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Citing Your Sources Workshop

Give Credit where Credit is Due

The main rule to follow is to give credit where credit is due. If the idea, thoughts, words, etc., originated from someone else, then you need to cite after it. 

Using citations:

  • Shows your Professor that you performed research on your subject and found good sources;
  • Demonstrates that you can use sources correctly and are not plagiarizing content;;
  • Adds credibility to your work.

The chart below explains where you would need to credit a source and where a cite is not required. (The information in this chart - and loads of other useful facts about plagiarism - can also be found on the OWL at Purdue's website.)


Citation Required                                    No Citation Needed

When you copy the EXACT WORDS used in a book, article, website, movie, or other medium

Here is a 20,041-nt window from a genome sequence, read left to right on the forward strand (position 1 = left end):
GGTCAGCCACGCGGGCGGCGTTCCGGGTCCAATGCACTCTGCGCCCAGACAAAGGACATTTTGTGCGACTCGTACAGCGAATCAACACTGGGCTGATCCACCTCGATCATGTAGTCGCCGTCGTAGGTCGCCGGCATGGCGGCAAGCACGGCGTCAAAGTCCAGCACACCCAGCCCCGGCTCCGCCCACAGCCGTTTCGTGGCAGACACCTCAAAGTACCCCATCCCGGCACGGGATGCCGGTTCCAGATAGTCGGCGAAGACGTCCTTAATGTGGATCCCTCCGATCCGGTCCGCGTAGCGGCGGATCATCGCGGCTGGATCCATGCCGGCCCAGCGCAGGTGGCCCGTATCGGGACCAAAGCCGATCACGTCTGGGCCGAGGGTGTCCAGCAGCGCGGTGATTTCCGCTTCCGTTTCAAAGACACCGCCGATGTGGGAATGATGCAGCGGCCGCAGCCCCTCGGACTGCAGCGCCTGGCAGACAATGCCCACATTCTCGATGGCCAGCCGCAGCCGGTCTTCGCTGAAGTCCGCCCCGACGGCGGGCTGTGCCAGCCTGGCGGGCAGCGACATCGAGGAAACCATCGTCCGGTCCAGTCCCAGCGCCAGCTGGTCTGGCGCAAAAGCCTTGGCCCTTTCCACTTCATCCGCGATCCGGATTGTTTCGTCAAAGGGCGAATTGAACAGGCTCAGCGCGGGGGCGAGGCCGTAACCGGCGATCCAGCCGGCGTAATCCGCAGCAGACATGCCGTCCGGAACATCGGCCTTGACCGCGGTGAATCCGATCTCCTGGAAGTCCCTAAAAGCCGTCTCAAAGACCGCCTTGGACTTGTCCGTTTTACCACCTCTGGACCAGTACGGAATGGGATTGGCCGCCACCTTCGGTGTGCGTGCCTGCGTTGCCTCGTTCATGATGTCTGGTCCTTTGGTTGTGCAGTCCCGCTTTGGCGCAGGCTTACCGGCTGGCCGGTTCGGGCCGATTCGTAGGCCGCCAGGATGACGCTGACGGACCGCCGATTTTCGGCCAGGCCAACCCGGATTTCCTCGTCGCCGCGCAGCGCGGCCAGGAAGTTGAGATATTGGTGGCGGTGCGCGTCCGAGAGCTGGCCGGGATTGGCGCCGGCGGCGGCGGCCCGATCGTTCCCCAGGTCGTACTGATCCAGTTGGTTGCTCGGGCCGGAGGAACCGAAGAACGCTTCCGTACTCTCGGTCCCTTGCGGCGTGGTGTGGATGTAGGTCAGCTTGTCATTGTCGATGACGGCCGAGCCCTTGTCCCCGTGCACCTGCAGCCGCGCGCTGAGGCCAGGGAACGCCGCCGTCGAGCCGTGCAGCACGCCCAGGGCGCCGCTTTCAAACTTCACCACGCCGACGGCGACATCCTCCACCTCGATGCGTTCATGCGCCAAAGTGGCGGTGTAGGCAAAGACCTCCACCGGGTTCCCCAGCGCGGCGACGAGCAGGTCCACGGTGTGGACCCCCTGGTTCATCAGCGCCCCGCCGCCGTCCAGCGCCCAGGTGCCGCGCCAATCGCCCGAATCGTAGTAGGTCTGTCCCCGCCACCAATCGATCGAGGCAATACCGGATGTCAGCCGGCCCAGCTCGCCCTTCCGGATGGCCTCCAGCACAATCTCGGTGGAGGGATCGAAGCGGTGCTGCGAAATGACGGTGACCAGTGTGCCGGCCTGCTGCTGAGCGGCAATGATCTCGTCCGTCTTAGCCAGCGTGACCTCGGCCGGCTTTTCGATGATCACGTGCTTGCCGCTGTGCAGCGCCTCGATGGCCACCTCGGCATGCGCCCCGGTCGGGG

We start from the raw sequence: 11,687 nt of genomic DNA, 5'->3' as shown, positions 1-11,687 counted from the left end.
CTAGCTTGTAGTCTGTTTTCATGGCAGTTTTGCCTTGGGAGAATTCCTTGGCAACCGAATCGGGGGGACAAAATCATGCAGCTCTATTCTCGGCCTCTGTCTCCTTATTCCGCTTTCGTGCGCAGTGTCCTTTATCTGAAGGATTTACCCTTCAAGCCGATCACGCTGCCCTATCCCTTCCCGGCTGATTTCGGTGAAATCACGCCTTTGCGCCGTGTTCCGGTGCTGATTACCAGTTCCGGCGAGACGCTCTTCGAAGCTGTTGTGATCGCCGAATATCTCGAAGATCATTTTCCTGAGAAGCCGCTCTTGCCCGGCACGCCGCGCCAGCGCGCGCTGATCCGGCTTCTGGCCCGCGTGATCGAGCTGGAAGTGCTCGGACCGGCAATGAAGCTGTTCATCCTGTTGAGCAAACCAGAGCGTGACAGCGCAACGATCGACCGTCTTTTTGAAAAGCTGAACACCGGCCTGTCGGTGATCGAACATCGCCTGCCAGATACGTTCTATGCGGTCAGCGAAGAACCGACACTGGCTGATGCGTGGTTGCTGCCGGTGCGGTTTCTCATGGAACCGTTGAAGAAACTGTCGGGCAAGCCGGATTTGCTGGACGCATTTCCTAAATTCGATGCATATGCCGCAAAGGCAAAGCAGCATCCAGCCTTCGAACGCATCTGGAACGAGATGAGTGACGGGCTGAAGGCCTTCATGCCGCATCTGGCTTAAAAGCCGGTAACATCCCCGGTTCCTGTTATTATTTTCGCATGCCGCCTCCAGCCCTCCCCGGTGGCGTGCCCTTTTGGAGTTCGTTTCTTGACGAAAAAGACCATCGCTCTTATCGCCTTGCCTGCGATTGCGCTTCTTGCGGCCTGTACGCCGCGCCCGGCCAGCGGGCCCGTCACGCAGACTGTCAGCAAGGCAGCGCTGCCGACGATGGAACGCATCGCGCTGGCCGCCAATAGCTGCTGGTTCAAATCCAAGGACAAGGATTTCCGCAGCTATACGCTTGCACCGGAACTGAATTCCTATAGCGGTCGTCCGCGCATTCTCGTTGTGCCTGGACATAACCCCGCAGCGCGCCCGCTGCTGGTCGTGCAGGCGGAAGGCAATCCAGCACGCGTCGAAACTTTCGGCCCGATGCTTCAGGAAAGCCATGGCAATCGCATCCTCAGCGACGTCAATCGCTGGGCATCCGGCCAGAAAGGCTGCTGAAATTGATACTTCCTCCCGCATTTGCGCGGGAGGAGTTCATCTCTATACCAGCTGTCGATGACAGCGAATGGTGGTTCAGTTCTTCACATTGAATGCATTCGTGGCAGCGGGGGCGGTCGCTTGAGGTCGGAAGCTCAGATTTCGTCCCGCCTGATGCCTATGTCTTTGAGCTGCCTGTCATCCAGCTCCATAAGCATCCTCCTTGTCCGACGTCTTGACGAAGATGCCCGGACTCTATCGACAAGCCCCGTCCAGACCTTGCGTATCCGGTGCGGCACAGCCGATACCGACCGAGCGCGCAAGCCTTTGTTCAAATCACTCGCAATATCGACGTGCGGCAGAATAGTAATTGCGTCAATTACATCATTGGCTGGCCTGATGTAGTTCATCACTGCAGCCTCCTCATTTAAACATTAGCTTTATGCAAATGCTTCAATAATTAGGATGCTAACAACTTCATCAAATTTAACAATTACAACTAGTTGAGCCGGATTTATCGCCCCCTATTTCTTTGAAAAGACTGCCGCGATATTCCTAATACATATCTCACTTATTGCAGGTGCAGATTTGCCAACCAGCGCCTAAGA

When you are writing about your own personal thoughts, experiences, and conclusions

When you use the IDEAS of another person, even if these have been put into your own words

When you are writing up your own results obtained through lab or field experiments you conducted

When you REUSE an image, video segment, or audio clip made by another person

When you use your own artwork, digital photographs, video, audio, etc.

When you use words or ideas learned through an in person, phone, or email INTERVIEW

When you are using "common knowledge" like:

  • folklore
  • myths
  • urban legends
  • historical events

Or when you are using facts that are generally accepted, like:

  • pollution is bad for the environment (generally accepted fact)
  • writing is a process(generally accepted fact within academic discipline of English)